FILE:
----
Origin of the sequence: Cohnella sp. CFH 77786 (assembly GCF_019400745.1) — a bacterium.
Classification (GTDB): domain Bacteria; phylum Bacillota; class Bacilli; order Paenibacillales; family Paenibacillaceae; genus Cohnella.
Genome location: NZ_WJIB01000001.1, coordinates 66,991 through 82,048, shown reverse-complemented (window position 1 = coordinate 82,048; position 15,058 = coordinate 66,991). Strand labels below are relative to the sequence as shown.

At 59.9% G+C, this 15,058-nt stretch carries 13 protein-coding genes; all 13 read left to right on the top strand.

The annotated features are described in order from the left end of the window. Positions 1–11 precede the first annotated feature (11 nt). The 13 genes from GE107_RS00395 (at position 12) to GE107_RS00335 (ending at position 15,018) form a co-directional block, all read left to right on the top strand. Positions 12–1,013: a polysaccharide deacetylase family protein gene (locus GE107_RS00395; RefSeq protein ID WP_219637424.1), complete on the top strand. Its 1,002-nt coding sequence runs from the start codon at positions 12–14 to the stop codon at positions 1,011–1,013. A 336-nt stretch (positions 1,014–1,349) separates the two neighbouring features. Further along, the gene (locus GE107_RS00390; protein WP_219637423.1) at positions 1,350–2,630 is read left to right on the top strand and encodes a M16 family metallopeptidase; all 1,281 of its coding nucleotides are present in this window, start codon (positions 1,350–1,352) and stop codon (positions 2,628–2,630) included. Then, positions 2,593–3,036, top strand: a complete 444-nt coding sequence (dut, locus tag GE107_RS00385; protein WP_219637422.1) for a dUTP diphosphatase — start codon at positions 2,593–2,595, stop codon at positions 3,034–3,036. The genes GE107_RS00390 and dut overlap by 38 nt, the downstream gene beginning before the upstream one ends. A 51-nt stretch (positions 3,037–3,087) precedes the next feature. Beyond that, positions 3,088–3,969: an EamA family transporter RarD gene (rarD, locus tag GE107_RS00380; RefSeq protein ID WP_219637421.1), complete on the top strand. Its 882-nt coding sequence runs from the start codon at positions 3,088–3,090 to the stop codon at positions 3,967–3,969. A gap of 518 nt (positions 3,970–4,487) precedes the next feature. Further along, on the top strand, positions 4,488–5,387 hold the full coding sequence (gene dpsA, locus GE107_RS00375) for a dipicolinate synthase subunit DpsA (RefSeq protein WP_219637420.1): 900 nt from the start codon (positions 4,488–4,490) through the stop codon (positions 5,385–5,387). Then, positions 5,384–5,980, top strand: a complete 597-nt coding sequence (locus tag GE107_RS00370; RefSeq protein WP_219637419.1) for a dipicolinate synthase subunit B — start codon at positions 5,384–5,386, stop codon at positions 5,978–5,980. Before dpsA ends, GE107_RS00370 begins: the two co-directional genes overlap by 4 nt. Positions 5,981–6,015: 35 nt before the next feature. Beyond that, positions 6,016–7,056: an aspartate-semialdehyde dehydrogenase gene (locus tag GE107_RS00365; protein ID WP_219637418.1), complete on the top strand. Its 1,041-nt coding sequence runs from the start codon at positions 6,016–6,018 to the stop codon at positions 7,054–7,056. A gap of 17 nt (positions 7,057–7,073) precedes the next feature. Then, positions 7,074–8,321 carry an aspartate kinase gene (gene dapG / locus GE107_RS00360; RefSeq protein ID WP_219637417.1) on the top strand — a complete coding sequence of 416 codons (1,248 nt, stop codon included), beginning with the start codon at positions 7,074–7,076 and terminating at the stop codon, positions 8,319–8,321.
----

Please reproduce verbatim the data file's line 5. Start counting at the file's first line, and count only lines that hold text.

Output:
The annotated features are described in order from the left end of the window. Positions 1–11 precede the first annotated feature (11 nt). The 13 genes from GE107_RS00395 (at position 12) to GE107_RS00335 (ending at position 15,018) form a co-directional block, all read left to right on the top strand. Positions 12–1,013: a polysaccharide deacetylase family protein gene (locus GE107_RS00395; RefSeq protein ID WP_219637424.1), complete on the top strand. Its 1,002-nt coding sequence runs from the start codon at positions 12–14 to the stop codon at positions 1,011–1,013. A 336-nt stretch (positions 1,014–1,349) separates the two neighbouring features. Further along, the gene (locus GE107_RS00390; protein WP_219637423.1) at positions 1,350–2,630 is read left to right on the top strand and encodes a M16 family metallopeptidase; all 1,281 of its coding nucleotides are present in this window, start codon (positions 1,350–1,352) and stop codon (positions 2,628–2,630) included. Then, positions 2,593–3,036, top strand: a complete 444-nt coding sequence (dut, locus tag GE107_RS00385; protein WP_219637422.1) for a dUTP diphosphatase — start codon at positions 2,593–2,595, stop codon at positions 3,034–3,036. The genes GE107_RS00390 and dut overlap by 38 nt, the downstream gene beginning before the upstream one ends. A 51-nt stretch (positions 3,037–3,087) precedes the next feature. Beyond that, positions 3,088–3,969: an EamA family transporter RarD gene (rarD, locus tag GE107_RS00380; RefSeq protein ID WP_219637421.1), complete on the top strand. Its 882-nt coding sequence runs from the start codon at positions 3,088–3,090 to the stop codon at positions 3,967–3,969. A gap of 518 nt (positions 3,970–4,487) precedes the next feature. Further along, on the top strand, positions 4,488–5,387 hold the full coding sequence (gene dpsA, locus GE107_RS00375) for a dipicolinate synthase subunit DpsA (RefSeq protein WP_219637420.1): 900 nt from the start codon (positions 4,488–4,490) through the stop codon (positions 5,385–5,387). Then, positions 5,384–5,980, top strand: a complete 597-nt coding sequence (locus tag GE107_RS00370; RefSeq protein WP_219637419.1) for a dipicolinate synthase subunit B — start codon at positions 5,384–5,386, stop codon at positions 5,978–5,980. Before dpsA ends, GE107_RS00370 begins: the two co-directional genes overlap by 4 nt. Positions 5,981–6,015: 35 nt before the next feature. Beyond that, positions 6,016–7,056: an aspartate-semialdehyde dehydrogenase gene (locus tag GE107_RS00365; protein ID WP_219637418.1), complete on the top strand. Its 1,041-nt coding sequence runs from the start codon at positions 6,016–6,018 to the stop codon at positions 7,054–7,056. A gap of 17 nt (positions 7,057–7,073) precedes the next feature. Then, positions 7,074–8,321 carry an aspartate kinase gene (gene dapG / locus GE107_RS00360; RefSeq protein ID WP_219637417.1) on the top strand — a complete coding sequence of 416 codons (1,248 nt, stop codon included), beginning with the start codon at positions 7,074–7,076 and terminating at the stop codon, positions 8,319–8,321.